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Idols of Perversity: Fantasies of Feminine Evil in Fin-de-Siècle Culture (Oxford Paperbacks) Paperback – September 29, 1988
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"An excellent book for an undergraduate seminar--sparks lively interest and discussion."--Edward Dickinson, University of California, Berkeley
"Brilliant analysis, brilliant command of language."--Pauley M. Stein, California State University
"[An] excellent book!"--John Murray, New York Institute of Technology
"Dijkstra's straightforward discussion of misogyny in nineteenth-century art is long overdue. His thematic groupings of subject matter cut across lines of academic versus avant-garde, which is very instructive for students to see."--F. Connelly, University of Missouri
"A provocative and absorbing book."--Michiko Kakutani, The New York Times
"This pioneering, witty, devastating survey breaks new ground in tracing men's hatred toward women and how this fear and loathing has shaped our culture."--Publishers Weekly
"[Dijkstra is] more than equal to the task of analyzing the cultural war waged on women at the turn of the century....[Readers] will not be able to forget [his] message, so applicable to the end of our century--that ideological dualisms, whether about sex or race, are also deadly."--Alessandra Comini, The New York Times Book Review
"A stupendous work--deeply serious, wildly delightful, abounding in new learning and insights."--Rudolph Binion, Journal of Psychohistory
"A ground-breaking, important book....Will clearly be important to art historians and feminist critics of the late nineteenth century."--Susan Gubar, The Washington Times Magazine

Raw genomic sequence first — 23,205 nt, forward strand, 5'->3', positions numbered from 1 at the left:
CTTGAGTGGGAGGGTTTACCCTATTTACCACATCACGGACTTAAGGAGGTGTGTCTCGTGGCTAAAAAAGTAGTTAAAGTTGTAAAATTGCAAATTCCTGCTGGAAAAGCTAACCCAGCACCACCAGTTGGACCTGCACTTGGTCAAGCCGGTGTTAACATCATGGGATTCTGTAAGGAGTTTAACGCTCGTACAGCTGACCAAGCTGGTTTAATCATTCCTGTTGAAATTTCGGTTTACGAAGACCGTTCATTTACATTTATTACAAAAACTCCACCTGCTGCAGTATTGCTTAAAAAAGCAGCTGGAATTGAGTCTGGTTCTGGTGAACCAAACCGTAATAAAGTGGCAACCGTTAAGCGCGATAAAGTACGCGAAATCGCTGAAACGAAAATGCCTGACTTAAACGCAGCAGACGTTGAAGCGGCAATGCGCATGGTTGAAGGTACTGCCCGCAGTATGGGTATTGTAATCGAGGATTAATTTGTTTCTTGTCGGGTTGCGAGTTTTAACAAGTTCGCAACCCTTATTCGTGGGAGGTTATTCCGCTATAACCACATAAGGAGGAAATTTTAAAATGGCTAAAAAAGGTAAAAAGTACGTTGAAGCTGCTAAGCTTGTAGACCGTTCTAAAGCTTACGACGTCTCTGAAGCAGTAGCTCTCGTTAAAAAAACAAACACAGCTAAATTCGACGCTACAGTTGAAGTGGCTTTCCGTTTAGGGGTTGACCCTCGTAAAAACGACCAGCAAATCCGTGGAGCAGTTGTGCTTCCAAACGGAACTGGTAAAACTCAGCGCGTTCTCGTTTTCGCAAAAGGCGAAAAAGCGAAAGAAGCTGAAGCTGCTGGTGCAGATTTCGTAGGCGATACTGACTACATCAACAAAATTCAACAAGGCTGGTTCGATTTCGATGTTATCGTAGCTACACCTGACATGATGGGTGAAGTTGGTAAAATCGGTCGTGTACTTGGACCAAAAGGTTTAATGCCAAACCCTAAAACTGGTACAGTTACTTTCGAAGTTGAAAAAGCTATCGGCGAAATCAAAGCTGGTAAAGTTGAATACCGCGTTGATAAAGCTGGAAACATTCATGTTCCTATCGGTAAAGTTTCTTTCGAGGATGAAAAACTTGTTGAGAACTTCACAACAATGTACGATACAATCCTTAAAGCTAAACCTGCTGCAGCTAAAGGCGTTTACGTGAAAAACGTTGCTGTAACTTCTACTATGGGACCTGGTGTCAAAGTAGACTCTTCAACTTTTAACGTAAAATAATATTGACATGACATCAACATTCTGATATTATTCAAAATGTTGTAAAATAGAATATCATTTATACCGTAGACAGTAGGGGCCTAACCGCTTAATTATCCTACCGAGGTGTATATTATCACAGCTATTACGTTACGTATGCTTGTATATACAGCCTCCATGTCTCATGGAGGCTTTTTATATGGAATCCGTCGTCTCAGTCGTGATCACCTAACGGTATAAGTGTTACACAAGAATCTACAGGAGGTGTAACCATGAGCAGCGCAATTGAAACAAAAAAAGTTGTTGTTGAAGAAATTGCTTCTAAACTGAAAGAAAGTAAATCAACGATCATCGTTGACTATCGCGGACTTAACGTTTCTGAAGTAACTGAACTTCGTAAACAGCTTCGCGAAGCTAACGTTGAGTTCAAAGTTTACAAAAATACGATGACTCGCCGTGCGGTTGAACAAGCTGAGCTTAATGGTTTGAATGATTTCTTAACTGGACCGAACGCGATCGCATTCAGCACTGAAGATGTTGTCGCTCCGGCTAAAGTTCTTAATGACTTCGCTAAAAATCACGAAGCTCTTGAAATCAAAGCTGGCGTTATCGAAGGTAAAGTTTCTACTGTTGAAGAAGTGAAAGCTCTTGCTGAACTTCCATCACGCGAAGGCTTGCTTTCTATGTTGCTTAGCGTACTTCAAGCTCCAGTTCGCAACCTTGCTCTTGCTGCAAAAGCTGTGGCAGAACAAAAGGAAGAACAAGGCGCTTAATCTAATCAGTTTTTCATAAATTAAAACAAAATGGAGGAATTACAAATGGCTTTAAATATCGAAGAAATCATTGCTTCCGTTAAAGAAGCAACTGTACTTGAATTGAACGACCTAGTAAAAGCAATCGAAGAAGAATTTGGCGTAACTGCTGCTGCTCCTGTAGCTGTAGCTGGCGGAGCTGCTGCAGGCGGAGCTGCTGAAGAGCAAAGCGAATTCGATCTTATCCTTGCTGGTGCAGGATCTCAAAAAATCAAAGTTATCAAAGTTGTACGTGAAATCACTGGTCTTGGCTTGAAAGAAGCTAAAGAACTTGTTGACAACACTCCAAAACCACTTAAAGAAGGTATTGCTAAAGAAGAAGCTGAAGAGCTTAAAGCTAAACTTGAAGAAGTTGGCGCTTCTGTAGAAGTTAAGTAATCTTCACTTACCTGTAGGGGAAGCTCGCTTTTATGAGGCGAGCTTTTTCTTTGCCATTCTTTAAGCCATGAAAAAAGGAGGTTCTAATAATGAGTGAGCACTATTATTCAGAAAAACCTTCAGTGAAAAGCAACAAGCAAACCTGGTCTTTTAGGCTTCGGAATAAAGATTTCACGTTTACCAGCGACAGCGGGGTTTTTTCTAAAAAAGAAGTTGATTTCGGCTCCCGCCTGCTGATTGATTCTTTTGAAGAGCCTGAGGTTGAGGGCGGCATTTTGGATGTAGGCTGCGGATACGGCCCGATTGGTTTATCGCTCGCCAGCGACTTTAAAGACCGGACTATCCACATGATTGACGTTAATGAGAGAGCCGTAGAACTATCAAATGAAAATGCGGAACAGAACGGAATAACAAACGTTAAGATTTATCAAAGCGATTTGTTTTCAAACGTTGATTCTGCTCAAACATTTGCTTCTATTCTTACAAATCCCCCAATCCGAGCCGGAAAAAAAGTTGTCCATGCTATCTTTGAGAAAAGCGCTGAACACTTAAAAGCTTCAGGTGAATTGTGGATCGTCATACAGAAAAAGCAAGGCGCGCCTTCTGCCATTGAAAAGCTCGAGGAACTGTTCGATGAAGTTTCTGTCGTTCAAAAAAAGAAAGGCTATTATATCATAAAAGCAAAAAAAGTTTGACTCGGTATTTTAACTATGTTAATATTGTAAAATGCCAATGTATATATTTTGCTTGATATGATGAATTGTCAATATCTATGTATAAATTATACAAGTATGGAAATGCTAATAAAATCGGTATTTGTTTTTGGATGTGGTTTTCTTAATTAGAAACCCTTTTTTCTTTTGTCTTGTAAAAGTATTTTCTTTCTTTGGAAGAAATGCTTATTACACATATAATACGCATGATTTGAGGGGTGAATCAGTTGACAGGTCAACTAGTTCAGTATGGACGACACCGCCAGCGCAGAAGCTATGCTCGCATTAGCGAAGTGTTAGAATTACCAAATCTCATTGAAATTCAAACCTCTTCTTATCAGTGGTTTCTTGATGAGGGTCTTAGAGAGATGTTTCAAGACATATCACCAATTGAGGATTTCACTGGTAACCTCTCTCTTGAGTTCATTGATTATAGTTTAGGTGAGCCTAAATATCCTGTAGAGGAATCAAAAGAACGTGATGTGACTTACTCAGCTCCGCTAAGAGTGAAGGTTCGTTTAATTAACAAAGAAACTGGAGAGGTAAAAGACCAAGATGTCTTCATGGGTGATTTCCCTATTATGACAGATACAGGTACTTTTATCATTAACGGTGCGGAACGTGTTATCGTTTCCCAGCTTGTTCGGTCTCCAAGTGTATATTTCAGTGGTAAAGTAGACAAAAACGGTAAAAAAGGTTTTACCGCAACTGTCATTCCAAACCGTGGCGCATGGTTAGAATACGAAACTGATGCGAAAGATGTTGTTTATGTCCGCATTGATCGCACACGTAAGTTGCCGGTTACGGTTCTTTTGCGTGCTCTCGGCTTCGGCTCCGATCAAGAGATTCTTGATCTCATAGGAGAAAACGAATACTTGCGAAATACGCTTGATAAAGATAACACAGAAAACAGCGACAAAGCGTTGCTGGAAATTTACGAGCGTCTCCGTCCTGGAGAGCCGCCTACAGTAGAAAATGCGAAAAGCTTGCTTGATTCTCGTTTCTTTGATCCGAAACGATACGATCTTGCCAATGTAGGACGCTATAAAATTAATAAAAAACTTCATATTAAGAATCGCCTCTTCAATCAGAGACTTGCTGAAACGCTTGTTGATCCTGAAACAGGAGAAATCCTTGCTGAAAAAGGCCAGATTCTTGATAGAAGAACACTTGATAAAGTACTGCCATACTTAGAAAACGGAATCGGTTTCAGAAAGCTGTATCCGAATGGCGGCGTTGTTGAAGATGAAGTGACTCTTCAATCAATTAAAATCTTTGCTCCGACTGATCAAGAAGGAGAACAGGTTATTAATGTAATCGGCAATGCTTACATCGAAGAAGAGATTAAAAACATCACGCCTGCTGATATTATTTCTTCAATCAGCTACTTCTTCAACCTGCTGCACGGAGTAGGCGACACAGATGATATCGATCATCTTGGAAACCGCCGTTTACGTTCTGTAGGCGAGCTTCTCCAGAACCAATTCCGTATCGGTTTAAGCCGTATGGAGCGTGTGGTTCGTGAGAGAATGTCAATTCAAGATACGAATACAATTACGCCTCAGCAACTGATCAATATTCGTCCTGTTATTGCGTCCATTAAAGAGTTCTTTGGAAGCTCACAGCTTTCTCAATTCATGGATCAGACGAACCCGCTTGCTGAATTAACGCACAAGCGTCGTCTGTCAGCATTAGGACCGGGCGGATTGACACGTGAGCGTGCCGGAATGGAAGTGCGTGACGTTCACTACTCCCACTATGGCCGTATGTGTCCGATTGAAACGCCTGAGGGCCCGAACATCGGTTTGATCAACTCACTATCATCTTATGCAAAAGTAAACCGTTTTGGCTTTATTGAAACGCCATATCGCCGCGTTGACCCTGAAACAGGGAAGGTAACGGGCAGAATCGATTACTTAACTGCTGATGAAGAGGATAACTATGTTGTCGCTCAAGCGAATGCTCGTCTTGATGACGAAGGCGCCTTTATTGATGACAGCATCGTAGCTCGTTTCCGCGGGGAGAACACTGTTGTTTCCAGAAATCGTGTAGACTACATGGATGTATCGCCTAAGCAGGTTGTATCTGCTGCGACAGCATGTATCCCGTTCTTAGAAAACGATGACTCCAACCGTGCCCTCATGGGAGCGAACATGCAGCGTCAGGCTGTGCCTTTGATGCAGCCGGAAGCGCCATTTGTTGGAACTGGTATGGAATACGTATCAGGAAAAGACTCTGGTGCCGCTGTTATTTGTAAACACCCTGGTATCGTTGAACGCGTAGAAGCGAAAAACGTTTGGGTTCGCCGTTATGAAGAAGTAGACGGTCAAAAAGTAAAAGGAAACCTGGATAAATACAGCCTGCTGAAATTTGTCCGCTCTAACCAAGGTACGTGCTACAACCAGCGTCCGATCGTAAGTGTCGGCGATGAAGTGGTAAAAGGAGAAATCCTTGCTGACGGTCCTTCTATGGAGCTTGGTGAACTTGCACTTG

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Top Customer Reviews
The greatest surprise is the obscurity yet quality of these works--you won't see them reproduced in any other art book, yet they are too entertaining and (sometimes) just plain daffy to deserve oblivion. Since subject matter is all that interests Mr.Dijkstra, they are unfortunately all in black and white, but the bold expressiveness of the compositions makes this only a minor flaw.
Almost as rich as this aesthetic feast is Mr. Dijkstra's commentary. Are you amused by 19th Century Puritanical screeds, right-wing condemnation of the Arts, or the Nazis' blather about "degenerate art"? If so, this scholar's views will be a revelation: a dour, fanatical, left-wing perspective! He has great insights into 19th Century culture, psychology, and "sexual politics," and these increase tenfold your enjoyment of the art.
But I was most delighted by his hilarious extremism, his intolerance for anything that won't fit within a microscopic window of "political correctness." The self-righteousness, the delusions (he describes a bucolic scene of frolicking cherubs as a harbinger of the Holocaust) and the choking fury he expends at long-dead paupers are a once-in-a-lifetime thrill. Thank you, Mr. Dijkstra! Beyond a doubt, the most memorable art critique I've ever read.
More people may be familiar with Mario Praz's -The Romantic Agony-, again a tract tinged with moral hostility against the stasis and cruelty of "decadence," that once again serves as a lovely field guide to Symbolist and late Romantic poetry. Praz, perhaps fortunately for his present reputation, sticks with non-falsifiable and purely artistic criticisms.